gen of the University of Oxford noticed discovered ways of tapping into idio- been confirmed in experiments by Do-
more than 50 years ago that newly syncratic aspects of the brains primi- ris Tsao of Harvard University.
hatched seagull chicks started begging tive perceptual grammar, producing
for food by pecking at their mothers the equivalent for the human brain of Why Less Is More
beak, which is light brown with a red what the striped stick is for the chicks We turn to the next two related
spot. A chick will peck equally fervent- brain. principles: isolation and perceptual
ly at a disembodied beak; no gull need A related principle, called peak problem solving, or peekaboo.
be attached to it. This instinctive be- shift, plays a role in the appreciation Any artist will tell you that some-
havior arose because, over millions of of caricature or even good portraiture. times in art less is more; a little doo-
years of evolution, the chicks brain Features that make a particular face dle of a nude is much more beautiful
has learned that a long thing with a (for example, George W. Bushs) differ than a full-color 3-D photograph of a
red spot means mother and food. from the average of hundreds of naked woman. Why? Doesnt this
Tinbergen found that he could elic- male faces are amplified selectively so phenomenon contradict peak shift?
it pecking without a beak. A long stick the result looks even more Bush-like To resolve this particular contra-
with a red spot would do. The visual than Bush himself. In 1998 philoso- diction, we need to recall that our
neurons in the chicks brain are obvi- pher William Hirstein of Elmherst brains have limited attentional re-
ously not very fussy about the exact College and I (Ramachandran) sug- sources an attentional bottleneck re-

w w w. s c i a m m i n d . c o m SCIENTIFIC AMERICAN MIND 17


(illusions)

( The very act of searching for the hidden object is


enjoyable, not just the final aha of recognition. )
sults because only a single pattern of University of California, San Francis- seems to enjoy discovering a hidden
neural activity can exist at a time. Here co, has shown that even some adult object. Evolution has seen to it that the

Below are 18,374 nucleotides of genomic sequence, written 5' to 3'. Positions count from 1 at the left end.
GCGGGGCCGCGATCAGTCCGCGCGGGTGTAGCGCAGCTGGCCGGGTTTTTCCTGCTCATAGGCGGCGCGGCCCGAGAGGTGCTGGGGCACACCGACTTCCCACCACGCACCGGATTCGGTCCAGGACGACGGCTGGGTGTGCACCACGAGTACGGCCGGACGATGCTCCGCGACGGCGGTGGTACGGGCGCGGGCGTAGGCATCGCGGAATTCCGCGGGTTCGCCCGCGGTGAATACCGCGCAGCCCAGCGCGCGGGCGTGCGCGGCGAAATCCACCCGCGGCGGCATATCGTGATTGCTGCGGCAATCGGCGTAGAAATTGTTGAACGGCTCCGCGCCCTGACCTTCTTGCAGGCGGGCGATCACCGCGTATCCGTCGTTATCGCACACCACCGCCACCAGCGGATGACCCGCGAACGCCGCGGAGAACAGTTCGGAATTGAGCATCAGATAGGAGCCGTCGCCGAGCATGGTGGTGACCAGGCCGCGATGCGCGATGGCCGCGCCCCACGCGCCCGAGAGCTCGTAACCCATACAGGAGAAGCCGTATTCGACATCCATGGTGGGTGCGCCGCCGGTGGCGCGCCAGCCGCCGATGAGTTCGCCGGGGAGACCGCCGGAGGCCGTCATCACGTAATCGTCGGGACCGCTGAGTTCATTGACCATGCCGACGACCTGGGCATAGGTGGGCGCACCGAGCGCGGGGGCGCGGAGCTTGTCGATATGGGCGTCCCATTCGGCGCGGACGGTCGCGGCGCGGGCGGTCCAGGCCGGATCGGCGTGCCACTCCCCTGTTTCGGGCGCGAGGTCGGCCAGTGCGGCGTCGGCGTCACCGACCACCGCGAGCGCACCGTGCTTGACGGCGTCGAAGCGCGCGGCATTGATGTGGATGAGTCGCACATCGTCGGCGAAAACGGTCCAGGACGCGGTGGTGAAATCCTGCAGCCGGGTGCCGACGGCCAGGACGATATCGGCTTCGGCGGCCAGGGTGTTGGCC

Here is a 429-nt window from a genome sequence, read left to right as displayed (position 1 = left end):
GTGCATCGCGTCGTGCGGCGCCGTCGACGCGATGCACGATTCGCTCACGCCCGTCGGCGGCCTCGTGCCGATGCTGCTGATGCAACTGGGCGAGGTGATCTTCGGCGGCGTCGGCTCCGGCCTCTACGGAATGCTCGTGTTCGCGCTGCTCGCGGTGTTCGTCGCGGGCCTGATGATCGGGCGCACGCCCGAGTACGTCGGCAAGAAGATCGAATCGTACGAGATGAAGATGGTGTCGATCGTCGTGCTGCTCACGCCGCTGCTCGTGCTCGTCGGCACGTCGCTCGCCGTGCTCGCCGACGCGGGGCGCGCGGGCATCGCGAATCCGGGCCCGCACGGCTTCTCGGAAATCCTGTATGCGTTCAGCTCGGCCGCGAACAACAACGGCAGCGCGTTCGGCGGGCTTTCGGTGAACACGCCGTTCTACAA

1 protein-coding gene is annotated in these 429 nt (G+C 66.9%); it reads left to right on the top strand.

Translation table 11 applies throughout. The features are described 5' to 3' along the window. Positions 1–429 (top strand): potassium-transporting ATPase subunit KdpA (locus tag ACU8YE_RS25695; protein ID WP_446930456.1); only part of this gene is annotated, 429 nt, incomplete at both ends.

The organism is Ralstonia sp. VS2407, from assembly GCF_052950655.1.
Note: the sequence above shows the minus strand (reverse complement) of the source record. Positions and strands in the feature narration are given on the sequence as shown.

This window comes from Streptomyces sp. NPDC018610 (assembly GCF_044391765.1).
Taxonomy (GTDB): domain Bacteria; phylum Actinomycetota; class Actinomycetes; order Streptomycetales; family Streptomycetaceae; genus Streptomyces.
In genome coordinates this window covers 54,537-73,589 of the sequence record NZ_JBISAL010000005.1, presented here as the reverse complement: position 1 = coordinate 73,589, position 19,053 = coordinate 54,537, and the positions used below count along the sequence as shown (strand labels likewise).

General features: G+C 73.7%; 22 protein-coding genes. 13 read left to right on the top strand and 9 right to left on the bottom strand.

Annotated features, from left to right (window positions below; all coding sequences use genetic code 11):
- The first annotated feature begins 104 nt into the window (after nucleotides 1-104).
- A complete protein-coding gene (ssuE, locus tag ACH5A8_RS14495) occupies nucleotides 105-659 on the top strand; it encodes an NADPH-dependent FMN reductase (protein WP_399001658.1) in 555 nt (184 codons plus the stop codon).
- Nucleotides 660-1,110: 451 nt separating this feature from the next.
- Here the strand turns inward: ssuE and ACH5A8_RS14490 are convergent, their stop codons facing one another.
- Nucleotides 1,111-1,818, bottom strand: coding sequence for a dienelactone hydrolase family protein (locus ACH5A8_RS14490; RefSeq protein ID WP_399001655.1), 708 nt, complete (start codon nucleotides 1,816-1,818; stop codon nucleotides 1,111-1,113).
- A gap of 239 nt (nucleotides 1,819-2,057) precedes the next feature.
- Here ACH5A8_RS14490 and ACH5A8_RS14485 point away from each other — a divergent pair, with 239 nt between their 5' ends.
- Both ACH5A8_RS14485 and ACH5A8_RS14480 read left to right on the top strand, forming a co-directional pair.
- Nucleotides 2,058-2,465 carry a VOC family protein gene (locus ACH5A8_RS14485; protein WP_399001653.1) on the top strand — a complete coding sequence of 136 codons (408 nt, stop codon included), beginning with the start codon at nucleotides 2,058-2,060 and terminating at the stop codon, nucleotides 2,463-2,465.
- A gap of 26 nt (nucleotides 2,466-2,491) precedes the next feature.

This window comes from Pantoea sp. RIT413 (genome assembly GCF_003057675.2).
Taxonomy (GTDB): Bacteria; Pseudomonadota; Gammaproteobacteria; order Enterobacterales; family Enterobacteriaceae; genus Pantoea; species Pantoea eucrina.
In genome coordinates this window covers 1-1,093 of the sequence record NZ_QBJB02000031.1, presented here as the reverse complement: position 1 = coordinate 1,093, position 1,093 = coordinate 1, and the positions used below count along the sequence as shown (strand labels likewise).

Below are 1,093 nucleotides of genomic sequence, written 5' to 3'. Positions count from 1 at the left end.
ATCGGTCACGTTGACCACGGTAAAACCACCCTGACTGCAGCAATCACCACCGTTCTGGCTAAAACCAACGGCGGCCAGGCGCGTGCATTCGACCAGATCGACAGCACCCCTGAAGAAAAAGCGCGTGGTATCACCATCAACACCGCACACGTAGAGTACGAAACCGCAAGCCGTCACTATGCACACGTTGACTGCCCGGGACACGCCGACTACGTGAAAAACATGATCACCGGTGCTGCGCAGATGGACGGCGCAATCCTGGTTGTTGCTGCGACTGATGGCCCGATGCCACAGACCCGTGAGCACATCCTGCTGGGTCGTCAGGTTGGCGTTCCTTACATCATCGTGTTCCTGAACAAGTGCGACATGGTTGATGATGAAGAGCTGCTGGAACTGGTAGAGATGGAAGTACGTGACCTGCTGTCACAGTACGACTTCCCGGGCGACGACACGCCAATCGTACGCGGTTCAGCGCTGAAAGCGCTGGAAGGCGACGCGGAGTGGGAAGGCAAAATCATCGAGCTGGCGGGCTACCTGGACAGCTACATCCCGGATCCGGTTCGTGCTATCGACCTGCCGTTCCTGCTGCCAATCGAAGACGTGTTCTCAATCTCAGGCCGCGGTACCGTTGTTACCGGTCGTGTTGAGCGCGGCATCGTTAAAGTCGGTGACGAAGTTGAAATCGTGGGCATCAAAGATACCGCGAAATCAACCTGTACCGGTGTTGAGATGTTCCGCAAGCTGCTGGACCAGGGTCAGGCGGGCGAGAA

is where isolation comes in. A cleverly patients who develop a degeneration very act of search ing for the hidden
contrived doodle or sketch (c) allows of their frontal and temporal lobes object is enjoyable, not just the fi nal
your visual system to spontaneously (called frontotemporal dementia) sud- aha of recognition lest you give up
allocate all your attention to where it is denly develop artistic talents, possibly too early in the chase. Otherwise, we
needed namely, to the nudes contour because they can now allocate all their would not pursue a potential prey or
or shape without being distracted by attention to the parietal lobes. mate glimpsed partially behind bushes
or dense fog. Every partial
d glimpse of an object (d)
prompts a search leading
to a mini aha that sends
a message back to bias ear-
lier stages of visual pro-
cessing. This message in
turn prompts a further
search and after several
such iterations and mini
ahas we arrive at the
final aha! of recognition.
The clever fashion design-
er or artist tries to evoke as
many such mini ahas,
ambiguities, peak shifts
and paradoxes as possible
in the image.
We have barely touched
on more elusive aspects of
aesthetics such as visual
metaphor, a pleasing res-
onance between the visual
all the other irrelevant clutter (color, A related law of aesthetics is and symbolic elements of an image.
texture, shading, and so on) that is not peekaboo. In the ninth century A.D. Between the aesthetics of gull chicks
as critical as the beauty of her form Indian philosopher Abhinavagupta and the sublime beauty of a Monet, we
conveyed by her outlines. discovered this effect, which Austrian- have a long journey ahead to truly un-
Evidence for this view comes from British art historian Sir Ernst Gom- derstand visual processing in the
autistic children with savant skills brich rediscovered in the 20th century. brain. Meanwhile our studies have
such as Nadia. She produced astonish- An unclothed person who has only given us tantalizing glimpses of what
ingly beautiful drawings, perhaps be- arms or part of a shoulder jutting out the terrain might look like, inspiring
cause, while most of her brain was from behind a shower curtain or who us to continue our pursuit. M
functioning suboptimally, she may is behind a diaphanous veil is much
have had an island of spared corti- more alluring than a completely un- VILAYANUR S. RAMACHANDRAN and
cal tissue in her parietal lobe, which is covered nude. Just as the thinking DIANE ROGERS-RAMACHANDRAN are at
known to be involved in ones sense of parts of our brains enjoy intellectual the Center for Brain and Cognition at the
artistic proportion. Hence, she could problem solving, the visual system University of California, San Diego.
THEO ALLOFS Corbis

spontaneously deploy all her atten-


tional resources to this one spared art (Further Reading)
module. (Once she grew up and Inner Vision: An Exploration of Art and the Brain. Semir Zeki. Oxford University
gained other social skills, her artistic Press, 2000.
skills vanished.) Bruce Miller of the A Brief Tour of Human Consciousness. V. S. Ramachandran. Pi Press, 2005.